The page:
21st June, Johannesburg – The Treatment Action Campaign (TAC) salutes the announcement by the Department of Health this week that a new medicine will become part of the standard treatment for people with multi-drug resistant tuberculosis (MDR-TB) in South Africa. The medicine, bedaquiline, will replace an injectable medicine that is extremely painful, toxic and associated with very serious side effects such as deafness.
“We salute the Department of Health’s revolutionary decision to be the first country in the world to change its guidelines on MDR-TB treatment,” said Sibongile Tshabalala, TAC National Chairperson. “The World Health Organization has been dragging its feet in amending their own guidelines. Something TAC and other activists globally have been calling out. While our own government could have dug its heels in and waited for the WHO mandate, instead they considered the available evidence and the seriousness of the side effects of existing medicines and came to this conclusion. Their bold decision will both save lives and prevent many people from suffering irreversible hearing loss. TAC will be monitoring the rollout of bedaquiline in the public health system. We also stand in solidarity with our comrades around the world and urge the WHO and more governments to urgently change their own guidelines.”
Bedaquiline is one of only two new medicines approved to treat MDR-TB in the last 50 years. While phase III trials (STREAM stage I) are still in progress, bedaquiline appears to be much safer than any of the injectable medicines currently used. Findings reported this week from the Department of Health also show that people taking bedaquiline are much more likely to be cured of MDR-TB than those taking older medicines. A cohort analysis showed that the use of bedaquiline lead to a 41% increase in treatment success and three times less people died than with any other regimens that did not contain bedaquiline. While bedaquiline has already been provided in South Africa, to date this was only in cases where the standard treatment regimen failed or where other clinical challenges were experienced.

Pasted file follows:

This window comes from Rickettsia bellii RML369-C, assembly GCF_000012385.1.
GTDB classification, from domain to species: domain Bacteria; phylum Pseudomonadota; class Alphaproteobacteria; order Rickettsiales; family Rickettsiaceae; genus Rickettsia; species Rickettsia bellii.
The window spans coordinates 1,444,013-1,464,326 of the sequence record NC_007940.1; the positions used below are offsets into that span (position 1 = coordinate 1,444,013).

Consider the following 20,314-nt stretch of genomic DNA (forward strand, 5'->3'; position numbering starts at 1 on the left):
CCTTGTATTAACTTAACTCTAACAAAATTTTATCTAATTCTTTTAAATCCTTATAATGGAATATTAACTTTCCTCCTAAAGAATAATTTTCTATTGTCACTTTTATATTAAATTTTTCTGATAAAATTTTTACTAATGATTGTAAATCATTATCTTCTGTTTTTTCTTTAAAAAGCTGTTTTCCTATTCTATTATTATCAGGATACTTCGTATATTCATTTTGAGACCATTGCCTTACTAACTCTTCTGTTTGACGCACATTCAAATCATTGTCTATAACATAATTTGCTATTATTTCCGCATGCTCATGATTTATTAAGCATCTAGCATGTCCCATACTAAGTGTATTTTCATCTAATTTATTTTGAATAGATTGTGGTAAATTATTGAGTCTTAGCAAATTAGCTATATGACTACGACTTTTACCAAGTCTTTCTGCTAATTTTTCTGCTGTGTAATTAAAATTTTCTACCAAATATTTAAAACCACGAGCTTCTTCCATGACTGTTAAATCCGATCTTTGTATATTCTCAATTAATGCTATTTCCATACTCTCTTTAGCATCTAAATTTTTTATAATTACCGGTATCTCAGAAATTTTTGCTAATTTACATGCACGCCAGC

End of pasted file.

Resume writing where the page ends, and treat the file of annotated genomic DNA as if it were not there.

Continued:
While the Department’s announcement is an important step forward, barriers to accessing bedaquiline remain. In South Africa the cost of bedaquiline in the public sector remains considerable at ZAR 9 950 per treatment course. This while researchers from the University of Liverpool have calculated that if bedaquiline was widely used and produced at economies of scale, it could be produced and sold at a profit at a price of around ZAR 1 338 (US$ 98) per treatment course. With over 19,000 people reportedly getting MDR-TB a year in South Africa alone, price reductions will be critical to ensure widespread scale up.
“In order to ensure that the South African government, and others across the world, are able to afford bedaquiline for everyone who needs it, we demand that pharmaceutical company Janssen urgently drop the price. We cannot allow the suffering, misery, and death associated with these toxic injections to continue when superior alternatives are available.”
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The Global TB Community Advisory Board (TB CAB) and various other organisations and individuals have previously argued in favour of replacing the injectables with bedaquiline. In February 2018, the Global TB CAB and over 30 other organisations wrote a letter to the World Health Organization (WHO) urging it “to recommend bedaquiline as part of the preferred regimen for MDR-TB and to relegate the injectables for use only in more complicated cases, and with absolute requirement and assurance of monitoring for hearing loss.” That letter and an accompanying position paper can be read here: http://www.tbonline.info/media/uploads/documents/letter_to_who_re_mdr_guideline s_final_2.1.18.pdf